Medical treatment is a basic human need; however, for some people, their interpretation of Christian values means forgoing necessary medication and procedures. Many believe that obedience to God’s commandments guarantees good health. Moreover, faith and prayers are the only healing methods needed, namely, “they will prolong your life many years and bring you prosperity. This will bring health to your body and nourishment to your bones” (Proverbs 3:2 New International Version). Hence, Western medicine may be deemed unnecessary or even harmful as it interferes with God’s plan for a sick person’s life.

Patient Autonomy

Within the secular concept of patient autonomy, the patient has a right to self-determination that is to be respected by medical practitioners. The Bible also acknowledges that all people naturally have free will and thus, the ability to determine their plans, medical treatment included. However, in the Biblical sense, freedom is not limitless, and an individual cannot merely lean on their understanding and be a moral agent of their own. The Scripture calls for humility and states that although physical well-being is precious, “godliness has value for all things” (Timothy 4:8 New International Version). Thus, in taking care of their health, Christians should not forget their place under God’s authority nor dismiss spirituality.

Organ Donation

Organ donation is seen as an act of charity in the Christian community. In all branches of Christianity, it is established that it takes a great deal of bravery and compassion for one’s neighbors to proceed with undergoing such a serious invasion (Abdeldayem et al., 2016). In some cases, the surgery may lead to complications or compromise the donor’s health; thus, at that, the donor is being selfless and making a sacrifice. When displaying these traits, he or she strives to be more like Christ who sacrificed his body for the good of humankind.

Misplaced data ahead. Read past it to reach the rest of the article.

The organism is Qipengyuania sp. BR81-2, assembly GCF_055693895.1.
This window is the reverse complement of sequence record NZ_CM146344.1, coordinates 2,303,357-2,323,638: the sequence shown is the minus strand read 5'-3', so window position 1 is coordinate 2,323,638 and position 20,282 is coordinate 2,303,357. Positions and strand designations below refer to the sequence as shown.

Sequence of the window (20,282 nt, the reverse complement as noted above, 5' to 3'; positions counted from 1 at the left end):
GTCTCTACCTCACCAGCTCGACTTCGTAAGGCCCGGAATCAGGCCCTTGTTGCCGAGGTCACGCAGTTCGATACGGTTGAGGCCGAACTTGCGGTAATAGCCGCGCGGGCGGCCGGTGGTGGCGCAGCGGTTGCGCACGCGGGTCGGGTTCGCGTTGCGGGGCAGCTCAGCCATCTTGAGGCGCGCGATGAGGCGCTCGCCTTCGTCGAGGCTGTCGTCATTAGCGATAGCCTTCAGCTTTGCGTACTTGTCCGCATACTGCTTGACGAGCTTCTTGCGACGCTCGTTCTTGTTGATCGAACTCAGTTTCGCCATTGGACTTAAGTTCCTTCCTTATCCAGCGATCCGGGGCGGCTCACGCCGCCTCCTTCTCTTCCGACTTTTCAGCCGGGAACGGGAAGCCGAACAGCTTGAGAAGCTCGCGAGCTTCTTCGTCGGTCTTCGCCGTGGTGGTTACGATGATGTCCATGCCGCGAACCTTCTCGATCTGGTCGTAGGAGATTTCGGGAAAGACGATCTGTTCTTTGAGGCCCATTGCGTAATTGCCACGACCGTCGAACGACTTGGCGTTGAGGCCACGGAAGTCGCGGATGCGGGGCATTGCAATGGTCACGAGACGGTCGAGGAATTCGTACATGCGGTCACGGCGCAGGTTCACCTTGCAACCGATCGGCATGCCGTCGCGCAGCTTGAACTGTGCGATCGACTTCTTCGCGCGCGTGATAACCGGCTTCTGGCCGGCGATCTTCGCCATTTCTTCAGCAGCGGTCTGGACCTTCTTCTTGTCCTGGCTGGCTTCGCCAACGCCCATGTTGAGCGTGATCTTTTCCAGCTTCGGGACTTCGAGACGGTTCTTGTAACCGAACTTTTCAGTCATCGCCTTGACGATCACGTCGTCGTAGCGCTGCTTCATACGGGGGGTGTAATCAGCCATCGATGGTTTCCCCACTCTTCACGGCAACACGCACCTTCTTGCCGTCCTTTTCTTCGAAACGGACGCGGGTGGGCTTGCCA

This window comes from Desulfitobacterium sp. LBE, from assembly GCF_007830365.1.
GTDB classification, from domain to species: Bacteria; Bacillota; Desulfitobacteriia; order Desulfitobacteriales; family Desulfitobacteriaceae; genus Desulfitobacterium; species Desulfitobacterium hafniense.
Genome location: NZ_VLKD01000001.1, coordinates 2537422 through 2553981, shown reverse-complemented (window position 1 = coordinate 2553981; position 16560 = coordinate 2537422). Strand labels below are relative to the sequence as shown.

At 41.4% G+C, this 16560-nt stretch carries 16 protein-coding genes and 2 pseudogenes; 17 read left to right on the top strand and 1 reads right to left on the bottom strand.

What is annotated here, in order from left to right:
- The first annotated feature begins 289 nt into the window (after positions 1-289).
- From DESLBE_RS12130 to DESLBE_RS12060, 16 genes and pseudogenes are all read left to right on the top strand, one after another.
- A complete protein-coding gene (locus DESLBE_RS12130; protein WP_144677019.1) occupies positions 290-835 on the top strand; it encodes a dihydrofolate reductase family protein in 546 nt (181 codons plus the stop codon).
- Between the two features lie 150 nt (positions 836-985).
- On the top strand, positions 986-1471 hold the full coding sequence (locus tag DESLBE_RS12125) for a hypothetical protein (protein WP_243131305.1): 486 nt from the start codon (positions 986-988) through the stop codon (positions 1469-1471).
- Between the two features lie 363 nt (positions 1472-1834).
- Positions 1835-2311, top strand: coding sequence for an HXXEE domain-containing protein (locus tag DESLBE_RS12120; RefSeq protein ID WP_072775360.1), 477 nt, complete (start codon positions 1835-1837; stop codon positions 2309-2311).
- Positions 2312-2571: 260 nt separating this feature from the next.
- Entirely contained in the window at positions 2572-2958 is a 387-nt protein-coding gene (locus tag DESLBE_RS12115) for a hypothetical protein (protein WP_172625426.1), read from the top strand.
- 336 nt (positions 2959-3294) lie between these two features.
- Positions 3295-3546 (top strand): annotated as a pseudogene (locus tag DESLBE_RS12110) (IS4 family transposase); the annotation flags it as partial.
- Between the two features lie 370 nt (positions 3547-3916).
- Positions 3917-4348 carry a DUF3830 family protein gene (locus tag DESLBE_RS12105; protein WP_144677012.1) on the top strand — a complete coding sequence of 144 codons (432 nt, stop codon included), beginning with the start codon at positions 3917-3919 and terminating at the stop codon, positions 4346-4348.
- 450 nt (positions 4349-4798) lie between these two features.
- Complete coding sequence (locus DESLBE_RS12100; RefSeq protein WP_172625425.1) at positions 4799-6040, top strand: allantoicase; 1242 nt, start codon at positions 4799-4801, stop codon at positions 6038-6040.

Sickness and Health

One may be perplexed as to how Christians can claim that God loves humankind when the world is ridden with disease and suffering. However, the Bible offers an explanation that disposes of such a controversy. Suffering helps an individual conform to Christ’s image who experienced much pain. Through following Christ’s example, a Christian matures in his faith, to which distress may contribute as it strengthens their spirit. Lastly, an individual who dealt with sickness, grief, and loss grows more compassionate and finds a well of love for his nearest and dearest within themselves.

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Mike’s Actions

The moral dilemma with which Mike is currently confronted is not intractable; moreover, he can take action in the interests of his sick child and still comply with what the Christian faith prescribes him to do. First, he should reconsider his notion of God’s will, for God has the power to overrule whatever a human does. It means that regardless of whether Mike lets the physician conduct all the prescribed procedures or stands by his initial decision, God will have the final say. Furthermore, in the Gospel of James, one learns that “whoever knows the right thing to do and fails to do it, for him it is a sin” (James 4:17 New International Version). Therefore, Mike should exercise his free will under God and lean on what is scientifically reasonable and benefits his child. The retreat was detrimental to James’ health, and hence, by continuing it, Mike will “withhold good from those to whom it is due” (Proverbs 3:27 New International Version). All in all, in choosing appropriate medical treatment, the child’s father will not go against his beliefs and God’s will.